Hobbes writes that ‘The question is often asked whether agreements extorted by fear are obligatory or not.’1 As we have already seen in the previous chapter,2 he argues that promises and contracts made under coercion are morally binding.3 Hobbes develops three different arguments to ground this claim. First, he writes that the idea that contracts and promises made under coercion may be considered non-binding entails the anarchistic conclusion that no subject would have political obligations because no existing government would be legitimate. Hobbes seems to believe that this counts as a reductio ad absurdum , and so he considers it sufficient to ground the opposite claim: promises and contracts made under coercion are morally binding. Second, Hobbes argues that there are consequentialist reasons for the claim that promises and contracts made under coercion are morally binding. For instance, he states that otherwise prisoners of war would be killed rather than trusted to seek their ransom, and he also argues that there would be no condition of peace between enemies. Third, Hobbes grounds the claim that promises and contracts made under coercion are morally binding usinga distinctive account of voluntariness. According to Hobbes, promises and contracts made under coercion are fully voluntary. Promises and contracts made under coercion are entered into because of fear and, as long as this does not prevent deliberation, Hobbes argues that such actions then are fully voluntary and so morally binding.4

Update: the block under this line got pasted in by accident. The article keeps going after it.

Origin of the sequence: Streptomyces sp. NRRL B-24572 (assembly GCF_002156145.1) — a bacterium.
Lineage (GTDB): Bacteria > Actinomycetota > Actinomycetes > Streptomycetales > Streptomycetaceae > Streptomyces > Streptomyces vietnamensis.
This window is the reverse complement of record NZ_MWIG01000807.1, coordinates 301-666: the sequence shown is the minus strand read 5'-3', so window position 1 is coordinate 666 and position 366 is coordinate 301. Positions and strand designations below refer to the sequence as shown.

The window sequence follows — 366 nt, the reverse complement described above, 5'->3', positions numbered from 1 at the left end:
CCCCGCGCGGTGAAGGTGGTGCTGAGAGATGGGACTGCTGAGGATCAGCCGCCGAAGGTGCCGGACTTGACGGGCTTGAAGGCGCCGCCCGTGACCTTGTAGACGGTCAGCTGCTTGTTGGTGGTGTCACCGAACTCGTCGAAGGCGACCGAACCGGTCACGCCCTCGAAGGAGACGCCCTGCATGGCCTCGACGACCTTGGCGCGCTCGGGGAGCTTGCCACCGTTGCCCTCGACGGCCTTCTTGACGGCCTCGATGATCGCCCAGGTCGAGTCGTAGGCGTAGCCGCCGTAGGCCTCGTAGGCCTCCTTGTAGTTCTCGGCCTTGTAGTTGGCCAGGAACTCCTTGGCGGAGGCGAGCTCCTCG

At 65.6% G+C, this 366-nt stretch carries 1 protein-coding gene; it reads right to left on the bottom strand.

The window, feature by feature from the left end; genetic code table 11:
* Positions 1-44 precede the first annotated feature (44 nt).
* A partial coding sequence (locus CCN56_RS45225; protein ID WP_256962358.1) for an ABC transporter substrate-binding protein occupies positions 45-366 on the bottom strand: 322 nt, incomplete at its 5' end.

- Moral Obligation
- Rational Decision
- Normative Sense
- Legal Authority
- Psychological Sense
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Moreover, G. A. Cohen argues that if an agent is forced to do something, she is free to do that thing. See G. A. Cohen, History, Labour, and Freedom: Themes from Marx ( Oxford: Clarendon Press, 1988 ), pp. 241–3.
Finkelstein, ‘A Puzzle about Hobbes on Self-Defense’, pp. 340–1, italics in the original; see also C. O. Finkelstein, ‘Duress: A Philosophical Account of the Defense in Law’, Arizona Law Review , 37(1) (1995), p. 272.
To account for this difference in meaning, Gregory S. Kavka distinguishes between two sorts of duress: coercion and force. See G. S. Kavka, Hobbesian Moral and Political Theory (Princeton: Princeton University Press, 1986), p. 396.
See also E. Chwang, ‘On Coerced Promises’, in H. Sheinman (ed.), Promises and Agreements: Philosophical Essays ( Oxford: Oxford University Press, 2011 ), p. 161.
F. A. Hayek, The Constitution of Liberty: The Definitive Edition, R. Hamowy (ed.) (Chicago and London: The University of Chicago Press, 2011 ), p. 71.
H. G. Frankfurt, The Importance of What We Care About: Philosophical Essays (Cambridge: Cambridge University Press, 1998), p. 26, quoted in Wertheimer, Coercion , p. 181.
© 2015 Luciano Venezia
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Venezia, L. (2015). The Hobbesian Analysis of Contracts under Coercion: A Critique. In: Hobbes on Legal Authority and Political Obligation. Palgrave Macmillan, London. https://doi.org/10.1057/9781137490254_6
Publisher Name: Palgrave Macmillan, London
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